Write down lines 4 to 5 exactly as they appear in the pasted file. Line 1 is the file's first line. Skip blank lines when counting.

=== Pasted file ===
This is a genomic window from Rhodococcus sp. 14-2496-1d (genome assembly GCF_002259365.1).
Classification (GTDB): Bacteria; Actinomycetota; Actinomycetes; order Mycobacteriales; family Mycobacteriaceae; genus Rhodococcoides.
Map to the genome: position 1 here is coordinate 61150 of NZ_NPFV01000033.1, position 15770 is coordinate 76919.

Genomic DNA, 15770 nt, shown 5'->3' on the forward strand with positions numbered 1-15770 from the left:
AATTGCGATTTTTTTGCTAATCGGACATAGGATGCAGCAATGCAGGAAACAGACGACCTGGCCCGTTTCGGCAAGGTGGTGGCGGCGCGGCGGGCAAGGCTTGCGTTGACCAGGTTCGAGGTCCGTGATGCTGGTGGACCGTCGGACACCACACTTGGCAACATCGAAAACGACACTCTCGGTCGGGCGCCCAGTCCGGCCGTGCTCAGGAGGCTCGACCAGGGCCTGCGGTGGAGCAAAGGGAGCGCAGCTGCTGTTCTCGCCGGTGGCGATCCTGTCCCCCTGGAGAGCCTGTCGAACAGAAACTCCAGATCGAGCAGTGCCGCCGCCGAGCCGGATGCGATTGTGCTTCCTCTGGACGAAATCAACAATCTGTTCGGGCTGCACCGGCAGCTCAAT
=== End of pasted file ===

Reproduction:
Genomic DNA, 15770 nt, shown 5'->3' on the forward strand with positions numbered 1-15770 from the left:
AATTGCGATTTTTTTGCTAATCGGACATAGGATGCAGCAATGCAGGAAACAGACGACCTGGCCCGTTTCGGCAAGGTGGTGGCGGCGCGGCGGGCAAGGCTTGCGTTGACCAGGTTCGAGGTCCGTGATGCTGGTGGACCGTCGGACACCACACTTGGCAACATCGAAAACGACACTCTCGGTCGGGCGCCCAGTCCGGCCGTGCTCAGGAGGCTCGACCAGGGCCTGCGGTGGAGCAAAGGGAGCGCAGCTGCTGTTCTCGCCGGTGGCGATCCTGTCCCCCTGGAGAGCCTGTCGAACAGAAACTCCAGATCGAGCAGTGCCGCCGCCGAGCCGGATGCGATTGTGCTTCCTCTGGACGAAATCAACAATCTGTTCGGGCTGCACCGGCAGCTCAAT